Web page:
Is Protein Timing An Issue?

 

By: Intense-Fitness Writers

If there’s one nutrient that gets a high amount of controversy in the fitness world, protein would be it.  People argue not only about how much protein is actually required by those who are doing strength based programs, but also about whether this protein needs to be consumed in a certain manner throughout the day.

You often hear people staying that protein must come at certain points in the day at certain quantity levels if it’s to be beneficial.

Let’s have a look at what some research has to say.

The Research Study

 

PR: Protein feeding pattern does not affect protein retention in young women.

 

J Nutr. 2000 Jul;130(7):1700-4

Protein feeding pattern does not affect protein retention in young women.

Arnal MA, Mosoni L, Boirie Y, Houlier ML, Morin L, Verdier E, Ritz P, Antoine JM, Prugnaud J, Beaufrere B, Mirand PP.

Unite d’Etude du Metabolisme Azote, Institut National de la Recherche Agronomique et Centre de Recherche en Nutrition Humaine, Clermont-Ferrand-Theix, France

This study was undertaken to determine whether a pulse protein feeding pattern was more efficient than a spread pattern to improve protein anabolism in young women as was already shown in elderly women. After a 15-d adaptive period [1.2 g protein/(kg fat-free mass. d)], 16 young women (age 26 +/- 1 y) were given a 14-d diet providing 1.7 g protein/(kg fat-free mass. d), using either a pulse pattern (protein consumed mainly in one meal, n = 8), or a spread pattern (spreading daily protein intake over four meals, n = 8). Nitrogen balance was determined at the end of both the 15-d adaptive and the 14-d experimental periods. Whole-body protein turnover was determined at the end of the 14-d experimental period using [(15)N]glycine as an oral tracer. Nitrogen balance was 17 +/- 5 mg N/(kg fat-free mass. d) during the adaptive period. It was higher during the experimental period, but not significantly different in the women fed the spread or the pulse patterns [59 +/- 12 and 36 +/- 8 mg N/(kg fat-free mass. d) respectively]. No significant effects of the protein feeding pattern were detected on either whole-body protein turnover [5.5 +/- 0.2 vs. 6.1 +/- 0.3 g protein/(kg fat-free mass. d) for spread and pulse pattern, respectively] or whole-body protein synthesis and protein breakdown. Thus, in young women, these protein feeding patterns did not have significantly different effects on protein retention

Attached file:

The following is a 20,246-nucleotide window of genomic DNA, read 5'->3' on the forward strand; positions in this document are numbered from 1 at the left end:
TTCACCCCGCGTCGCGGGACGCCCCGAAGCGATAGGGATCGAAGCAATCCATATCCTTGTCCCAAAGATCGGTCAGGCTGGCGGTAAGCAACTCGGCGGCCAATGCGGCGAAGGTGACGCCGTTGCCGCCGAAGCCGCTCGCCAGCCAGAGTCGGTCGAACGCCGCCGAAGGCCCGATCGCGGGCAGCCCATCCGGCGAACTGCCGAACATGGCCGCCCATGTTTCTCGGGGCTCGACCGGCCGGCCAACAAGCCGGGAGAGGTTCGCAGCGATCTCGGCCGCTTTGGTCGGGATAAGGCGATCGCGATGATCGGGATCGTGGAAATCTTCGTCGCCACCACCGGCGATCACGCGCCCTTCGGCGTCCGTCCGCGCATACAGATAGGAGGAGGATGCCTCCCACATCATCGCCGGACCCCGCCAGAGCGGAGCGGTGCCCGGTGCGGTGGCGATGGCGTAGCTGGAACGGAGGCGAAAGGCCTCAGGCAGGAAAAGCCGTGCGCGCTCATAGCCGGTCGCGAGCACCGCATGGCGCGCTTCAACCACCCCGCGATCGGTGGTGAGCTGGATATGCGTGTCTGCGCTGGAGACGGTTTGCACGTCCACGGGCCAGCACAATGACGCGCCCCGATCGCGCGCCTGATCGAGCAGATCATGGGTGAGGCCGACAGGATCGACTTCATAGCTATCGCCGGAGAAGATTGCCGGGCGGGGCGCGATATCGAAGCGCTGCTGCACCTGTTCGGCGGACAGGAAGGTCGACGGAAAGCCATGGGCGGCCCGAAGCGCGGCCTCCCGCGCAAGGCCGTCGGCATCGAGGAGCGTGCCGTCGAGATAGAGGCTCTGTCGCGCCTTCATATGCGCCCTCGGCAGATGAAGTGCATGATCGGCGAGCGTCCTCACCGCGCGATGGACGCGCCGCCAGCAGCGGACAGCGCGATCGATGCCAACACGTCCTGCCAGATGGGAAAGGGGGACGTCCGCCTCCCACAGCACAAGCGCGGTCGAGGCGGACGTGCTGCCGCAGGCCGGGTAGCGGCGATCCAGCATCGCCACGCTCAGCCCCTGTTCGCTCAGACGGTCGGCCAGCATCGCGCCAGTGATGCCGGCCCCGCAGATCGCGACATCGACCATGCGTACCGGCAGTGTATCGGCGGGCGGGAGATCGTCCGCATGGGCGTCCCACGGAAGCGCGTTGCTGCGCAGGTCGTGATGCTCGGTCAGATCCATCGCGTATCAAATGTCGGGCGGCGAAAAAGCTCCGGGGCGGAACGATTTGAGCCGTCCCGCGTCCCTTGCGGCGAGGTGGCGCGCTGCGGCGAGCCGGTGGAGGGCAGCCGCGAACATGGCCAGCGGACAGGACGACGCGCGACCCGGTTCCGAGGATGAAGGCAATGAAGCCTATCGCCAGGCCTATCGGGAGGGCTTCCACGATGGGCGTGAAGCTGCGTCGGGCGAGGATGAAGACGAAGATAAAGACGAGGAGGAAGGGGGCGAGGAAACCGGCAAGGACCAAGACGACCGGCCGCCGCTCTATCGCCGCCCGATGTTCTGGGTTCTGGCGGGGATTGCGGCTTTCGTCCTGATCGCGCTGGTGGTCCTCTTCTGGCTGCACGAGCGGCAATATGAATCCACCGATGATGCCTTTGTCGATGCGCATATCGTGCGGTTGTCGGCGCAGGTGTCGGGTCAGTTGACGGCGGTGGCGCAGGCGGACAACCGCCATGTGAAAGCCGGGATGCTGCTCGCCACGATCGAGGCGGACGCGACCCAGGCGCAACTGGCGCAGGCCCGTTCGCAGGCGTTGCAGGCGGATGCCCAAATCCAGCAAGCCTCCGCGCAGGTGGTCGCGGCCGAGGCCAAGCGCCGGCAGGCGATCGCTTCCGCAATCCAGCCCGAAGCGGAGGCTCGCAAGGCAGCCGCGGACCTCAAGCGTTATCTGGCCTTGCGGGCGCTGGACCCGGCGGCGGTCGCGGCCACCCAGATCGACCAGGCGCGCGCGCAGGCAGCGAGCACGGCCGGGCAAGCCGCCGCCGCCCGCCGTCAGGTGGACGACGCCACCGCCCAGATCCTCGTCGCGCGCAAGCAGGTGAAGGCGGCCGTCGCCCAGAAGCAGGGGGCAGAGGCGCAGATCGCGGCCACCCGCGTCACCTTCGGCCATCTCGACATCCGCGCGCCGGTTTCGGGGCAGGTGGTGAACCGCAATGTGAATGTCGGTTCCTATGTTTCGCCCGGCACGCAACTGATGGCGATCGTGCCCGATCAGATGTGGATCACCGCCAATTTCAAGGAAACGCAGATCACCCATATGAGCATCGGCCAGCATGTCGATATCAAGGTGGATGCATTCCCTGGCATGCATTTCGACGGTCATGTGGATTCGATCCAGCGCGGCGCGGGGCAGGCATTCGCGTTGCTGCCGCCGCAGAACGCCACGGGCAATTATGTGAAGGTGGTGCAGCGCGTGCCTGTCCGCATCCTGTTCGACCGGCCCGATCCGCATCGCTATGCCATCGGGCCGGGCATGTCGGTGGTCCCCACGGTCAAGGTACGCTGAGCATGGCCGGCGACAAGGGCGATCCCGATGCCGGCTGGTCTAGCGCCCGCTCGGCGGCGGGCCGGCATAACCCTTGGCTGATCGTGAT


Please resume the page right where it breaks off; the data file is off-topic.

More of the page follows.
What This Means To You

 

So what this study was looking at is whether or not eating all your protein intake in one sitting would be less effective on maintaining lean body mass compared to spreading the protein out over the course of the day, with this study using four meals as the division.

You often hear people saying that the body can only use so much protein at once, so this study wanted to look at that.

They had women consume all their protein (at an intake of 1.7 grams per kg of body mass) in just a single meal, or have this same amount of protein divided up over four meals.

At the end of the two week testing period, it was noted that there was no difference in protein synthesis or breakdown between the two groups, illustrating that both maintained the same amount of lean body mass over the course of the study.

 

The Take-Home Message

 

So what does this mean to you? It means that you shouldn’t stress too much about how often you’re eating your meals, or more specifically your protein content, but rather just make sure that you get your protein in.

If you happen to skip a meal during the day, this won’t matter as long as you double up on your protein in the next meal so that at the end of the day, you’ve still taken in the same amount.

As long as you do this, you’ll have no trouble maintaining your muscle mass while dieting (assuming adequate protein intake in the first place).

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